We next turn our attention to the sentencing phase of this case. The trial jury recommended a life sentence following a sentencing hearing, but the trial judge, finding three aggravating circumstances and no mitigating circumstances, imposed the death sentence. The first two aggravating points were that the felonies were committed for pecuniary gain and for the purpose of avoiding or preventing lawful arrest. A substantial portion of the basis for these findings was the testimony of an acquaintance of the appellant, Larry Schapp. The difficulty lies in the fact that the critical findings did not come from Schapp's trial testimony, but rather from testimony he had given in a deposition. The trial judge never advised the appellant of his intention to utilize the deposition and never afforded the appellant an opportunity to rebut, contradict, or impeach the deposition testimony.
In Gardner v. Florida, 430 U.S. 349, 97 S. Ct. 1197, 51 L. Ed. 2d 393 (1977), the United States Supreme Court reminded us that the sentencing process, as well as the trial itself, must satisfy the requirements of the due process clause. Gardner held that using portions of a presentence investigation report without notice to the defendant and without an accompanying opportunity afforded to the defendant to rebut or challenge the report denied due process. That ruling should extend to a deposition or any other information considered by the court in the sentencing process which is not presented in open court. Should a sentencing judge intend to use any information not presented in open court as a factual basis for a sentence, he must advise the defendant of what it is and afford the defendant an opportunity to rebut it.
In the instant case the trial judge sentenced Porter to death, relying in part on information concerning appellant's alleged discussion of a plan to select newly arrived residents, steal their automobiles, and, if necessary, kill them. These facts were not proved at trial. Neither Porter nor his counsel was advised that this information, gleaned from the deposition, was going to be used. By proceeding in this manner, the trial judge deprived Porter of due process of law.
*8 This Court is not saying that there is an insufficient basis in the record to sustain the judge's imposition of the death penalty. There may very well be, notwithstanding the jury's recommendation of a life sentence. We are not making a substantive determination of what the proper sentence should be.
The convictions are affirmed. The sentences are vacated, however, and this cause is remanded to the trial judge for resentencing in accordance with the guidelines and directions expressed herein.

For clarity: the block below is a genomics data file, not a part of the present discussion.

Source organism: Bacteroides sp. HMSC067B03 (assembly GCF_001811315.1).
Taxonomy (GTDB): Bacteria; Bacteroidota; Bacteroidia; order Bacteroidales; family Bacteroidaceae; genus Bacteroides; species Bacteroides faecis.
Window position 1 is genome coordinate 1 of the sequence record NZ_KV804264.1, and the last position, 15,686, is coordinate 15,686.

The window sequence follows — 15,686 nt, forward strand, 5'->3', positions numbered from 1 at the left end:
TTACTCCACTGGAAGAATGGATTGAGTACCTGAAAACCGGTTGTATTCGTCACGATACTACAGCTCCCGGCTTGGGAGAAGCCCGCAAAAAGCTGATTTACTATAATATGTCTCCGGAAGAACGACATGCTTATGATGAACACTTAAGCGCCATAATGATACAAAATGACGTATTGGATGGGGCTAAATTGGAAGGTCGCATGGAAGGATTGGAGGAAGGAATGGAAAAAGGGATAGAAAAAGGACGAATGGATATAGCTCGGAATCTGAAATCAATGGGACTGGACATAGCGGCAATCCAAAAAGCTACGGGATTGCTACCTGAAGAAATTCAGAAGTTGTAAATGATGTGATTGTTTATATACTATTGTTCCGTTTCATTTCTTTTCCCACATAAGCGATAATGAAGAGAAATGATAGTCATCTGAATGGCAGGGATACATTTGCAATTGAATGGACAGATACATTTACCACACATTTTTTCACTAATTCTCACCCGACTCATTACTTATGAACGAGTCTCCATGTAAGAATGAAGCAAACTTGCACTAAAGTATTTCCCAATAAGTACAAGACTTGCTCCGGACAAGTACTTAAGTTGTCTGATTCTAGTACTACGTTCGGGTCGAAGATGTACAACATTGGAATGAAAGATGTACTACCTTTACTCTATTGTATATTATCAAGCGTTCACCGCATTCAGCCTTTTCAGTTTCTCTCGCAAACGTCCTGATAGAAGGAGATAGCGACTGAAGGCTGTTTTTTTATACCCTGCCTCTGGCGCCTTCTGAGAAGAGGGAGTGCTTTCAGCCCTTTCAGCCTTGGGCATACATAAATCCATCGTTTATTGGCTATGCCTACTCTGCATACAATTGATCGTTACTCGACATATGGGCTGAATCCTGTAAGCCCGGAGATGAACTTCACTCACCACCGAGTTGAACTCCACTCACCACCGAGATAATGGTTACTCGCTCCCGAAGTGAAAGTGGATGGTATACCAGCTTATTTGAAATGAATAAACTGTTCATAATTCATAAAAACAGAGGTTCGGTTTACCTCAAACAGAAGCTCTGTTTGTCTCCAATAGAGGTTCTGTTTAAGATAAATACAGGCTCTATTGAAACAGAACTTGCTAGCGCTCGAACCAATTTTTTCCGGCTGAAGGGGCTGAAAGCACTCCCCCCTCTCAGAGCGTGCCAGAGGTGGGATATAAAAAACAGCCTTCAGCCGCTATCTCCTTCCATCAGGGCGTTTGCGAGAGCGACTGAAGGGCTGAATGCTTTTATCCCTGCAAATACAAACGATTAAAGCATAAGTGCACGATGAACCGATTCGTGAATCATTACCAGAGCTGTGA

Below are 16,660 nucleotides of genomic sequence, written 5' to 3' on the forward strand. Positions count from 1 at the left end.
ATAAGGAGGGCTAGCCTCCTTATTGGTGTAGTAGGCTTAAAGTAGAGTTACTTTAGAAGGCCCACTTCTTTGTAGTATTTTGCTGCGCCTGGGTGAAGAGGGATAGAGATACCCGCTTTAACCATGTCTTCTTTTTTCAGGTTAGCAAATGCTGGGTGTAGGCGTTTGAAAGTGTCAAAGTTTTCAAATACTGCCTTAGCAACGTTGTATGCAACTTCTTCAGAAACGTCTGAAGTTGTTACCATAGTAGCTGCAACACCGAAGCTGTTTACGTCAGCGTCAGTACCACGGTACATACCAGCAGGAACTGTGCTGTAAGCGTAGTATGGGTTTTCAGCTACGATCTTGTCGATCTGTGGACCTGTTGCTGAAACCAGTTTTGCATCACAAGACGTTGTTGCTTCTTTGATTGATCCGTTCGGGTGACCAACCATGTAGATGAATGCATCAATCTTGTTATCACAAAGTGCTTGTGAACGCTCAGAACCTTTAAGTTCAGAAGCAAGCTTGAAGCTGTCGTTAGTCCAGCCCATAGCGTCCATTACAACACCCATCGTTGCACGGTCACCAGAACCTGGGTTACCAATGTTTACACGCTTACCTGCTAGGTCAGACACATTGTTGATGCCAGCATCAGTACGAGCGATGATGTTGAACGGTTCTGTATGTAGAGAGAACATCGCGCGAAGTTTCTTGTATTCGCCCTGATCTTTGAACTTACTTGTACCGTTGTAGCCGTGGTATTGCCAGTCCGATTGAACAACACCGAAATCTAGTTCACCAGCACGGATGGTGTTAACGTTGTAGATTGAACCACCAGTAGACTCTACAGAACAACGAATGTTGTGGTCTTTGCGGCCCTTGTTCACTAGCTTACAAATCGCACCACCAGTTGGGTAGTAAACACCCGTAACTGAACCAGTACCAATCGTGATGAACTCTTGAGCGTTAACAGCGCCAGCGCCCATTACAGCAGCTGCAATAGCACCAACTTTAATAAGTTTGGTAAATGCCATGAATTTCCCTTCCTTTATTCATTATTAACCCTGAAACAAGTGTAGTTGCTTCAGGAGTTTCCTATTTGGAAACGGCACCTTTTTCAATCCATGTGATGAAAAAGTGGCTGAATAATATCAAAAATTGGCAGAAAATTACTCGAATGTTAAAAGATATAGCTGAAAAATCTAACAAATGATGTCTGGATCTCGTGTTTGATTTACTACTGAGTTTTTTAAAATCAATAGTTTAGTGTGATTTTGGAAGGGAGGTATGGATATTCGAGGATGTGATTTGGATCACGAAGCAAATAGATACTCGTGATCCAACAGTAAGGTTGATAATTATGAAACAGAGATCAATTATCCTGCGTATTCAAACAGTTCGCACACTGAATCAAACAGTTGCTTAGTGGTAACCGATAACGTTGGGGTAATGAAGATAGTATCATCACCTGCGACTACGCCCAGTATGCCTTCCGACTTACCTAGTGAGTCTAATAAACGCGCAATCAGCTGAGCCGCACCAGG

It is so ordered.
SUNDBERG, C.J., and BOYD, OVERTON, ENGLAND and McDONALD, JJ., concur.
ALDERMAN, J., concurs specially with an opinion.
ADKINS, J., concurs as to conviction and dissents as to sentence.
ALDERMAN, Justice, concurring specially.
I agree with the majority opinion. I concur specially, however, to point out that here the facts as found by the trial court suggesting a sentence of death are so clear and convincing that no reasonable person could differ. Tedder v. State, 322 So. 2d 908 (Fla. 1975). The only basis for the jury recommendation of life was the vivid and lurid description of an execution by electrocution permitted by the court, without objection by the State, to be read to the jury by defense counsel. In its sentencing order, the trial court expressly recognized that the jury was affected by this evidence which should never have been admitted. The State should have objected to this evidence, and the court should have sustained the objection and not allowed this highly inflammatory description to be read to the jury. We have recently ruled that such a description of the electrocution process is not relevant and should be excluded. In Shriner v. State, 386 So. 2d 525, 533 (Fla. 1980), we said:Equally meritless is the contention that it was error to exclude the testimony of a priest who had witnessed an execution by electrocution. While it is settled that an advisory jury and trial judge may consider evidence of mitigating factors beyond those enumerated in section 921.141(6), Florida Statutes (1977), the evidence must be relevant to the sentencing inquiry. We do not believe that a descriptive account of an electrocution would aid the jury or judge in their effort to apply section 921.141 fairly and correctly. Indeed, such evidence would more likely serve to distort and obfuscate the sentencing process. [Footnote omitted.]
The only reason for remanding this case for resentencing by the trial judge is to give the defendant an opportunity to rebut the deposition testimony of Larry Schapp.NOTES
[*] Art. V, § 3(b)(1), Fla. Const.